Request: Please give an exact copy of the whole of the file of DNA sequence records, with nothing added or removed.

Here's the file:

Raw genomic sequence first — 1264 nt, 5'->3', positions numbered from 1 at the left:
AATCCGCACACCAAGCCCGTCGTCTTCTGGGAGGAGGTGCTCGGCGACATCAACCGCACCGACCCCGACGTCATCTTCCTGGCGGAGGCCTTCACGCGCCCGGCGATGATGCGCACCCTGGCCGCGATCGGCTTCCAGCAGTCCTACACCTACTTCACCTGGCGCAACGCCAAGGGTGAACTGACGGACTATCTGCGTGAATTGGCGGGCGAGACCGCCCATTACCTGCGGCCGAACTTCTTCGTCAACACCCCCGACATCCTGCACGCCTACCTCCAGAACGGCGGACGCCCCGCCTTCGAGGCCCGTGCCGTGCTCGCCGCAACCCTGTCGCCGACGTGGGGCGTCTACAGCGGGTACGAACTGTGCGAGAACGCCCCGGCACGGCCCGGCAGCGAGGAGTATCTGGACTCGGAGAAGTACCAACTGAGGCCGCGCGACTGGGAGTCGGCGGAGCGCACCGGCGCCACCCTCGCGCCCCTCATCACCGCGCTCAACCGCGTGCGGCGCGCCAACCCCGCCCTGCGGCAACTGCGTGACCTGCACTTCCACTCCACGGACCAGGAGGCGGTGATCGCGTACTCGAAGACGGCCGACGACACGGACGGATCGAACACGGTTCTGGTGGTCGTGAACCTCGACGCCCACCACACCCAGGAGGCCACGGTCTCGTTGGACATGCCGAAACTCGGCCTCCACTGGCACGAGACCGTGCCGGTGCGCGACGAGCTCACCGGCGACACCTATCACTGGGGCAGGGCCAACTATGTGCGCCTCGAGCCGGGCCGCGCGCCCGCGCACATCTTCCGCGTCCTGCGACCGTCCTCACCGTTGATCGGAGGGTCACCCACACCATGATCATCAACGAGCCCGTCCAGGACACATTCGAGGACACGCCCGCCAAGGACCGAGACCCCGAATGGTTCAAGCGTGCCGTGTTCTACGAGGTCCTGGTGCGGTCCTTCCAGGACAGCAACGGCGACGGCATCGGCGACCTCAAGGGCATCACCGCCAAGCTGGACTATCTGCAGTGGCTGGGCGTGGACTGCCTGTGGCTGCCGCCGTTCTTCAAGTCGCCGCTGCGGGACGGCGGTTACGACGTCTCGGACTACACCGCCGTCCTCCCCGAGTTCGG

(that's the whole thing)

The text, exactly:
Raw genomic sequence first — 1264 nt, 5'->3', positions numbered from 1 at the left:
AATCCGCACACCAAGCCCGTCGTCTTCTGGGAGGAGGTGCTCGGCGACATCAACCGCACCGACCCCGACGTCATCTTCCTGGCGGAGGCCTTCACGCGCCCGGCGATGATGCGCACCCTGGCCGCGATCGGCTTCCAGCAGTCCTACACCTACTTCACCTGGCGCAACGCCAAGGGTGAACTGACGGACTATCTGCGTGAATTGGCGGGCGAGACCGCCCATTACCTGCGGCCGAACTTCTTCGTCAACACCCCCGACATCCTGCACGCCTACCTCCAGAACGGCGGACGCCCCGCCTTCGAGGCCCGTGCCGTGCTCGCCGCAACCCTGTCGCCGACGTGGGGCGTCTACAGCGGGTACGAACTGTGCGAGAACGCCCCGGCACGGCCCGGCAGCGAGGAGTATCTGGACTCGGAGAAGTACCAACTGAGGCCGCGCGACTGGGAGTCGGCGGAGCGCACCGGCGCCACCCTCGCGCCCCTCATCACCGCGCTCAACCGCGTGCGGCGCGCCAACCCCGCCCTGCGGCAACTGCGTGACCTGCACTTCCACTCCACGGACCAGGAGGCGGTGATCGCGTACTCGAAGACGGCCGACGACACGGACGGATCGAACACGGTTCTGGTGGTCGTGAACCTCGACGCCCACCACACCCAGGAGGCCACGGTCTCGTTGGACATGCCGAAACTCGGCCTCCACTGGCACGAGACCGTGCCGGTGCGCGACGAGCTCACCGGCGACACCTATCACTGGGGCAGGGCCAACTATGTGCGCCTCGAGCCGGGCCGCGCGCCCGCGCACATCTTCCGCGTCCTGCGACCGTCCTCACCGTTGATCGGAGGGTCACCCACACCATGATCATCAACGAGCCCGTCCAGGACACATTCGAGGACACGCCCGCCAAGGACCGAGACCCCGAATGGTTCAAGCGTGCCGTGTTCTACGAGGTCCTGGTGCGGTCCTTCCAGGACAGCAACGGCGACGGCATCGGCGACCTCAAGGGCATCACCGCCAAGCTGGACTATCTGCAGTGGCTGGGCGTGGACTGCCTGTGGCTGCCGCCGTTCTTCAAGTCGCCGCTGCGGGACGGCGGTTACGACGTCTCGGACTACACCGCCGTCCTCCCCGAGTTCGG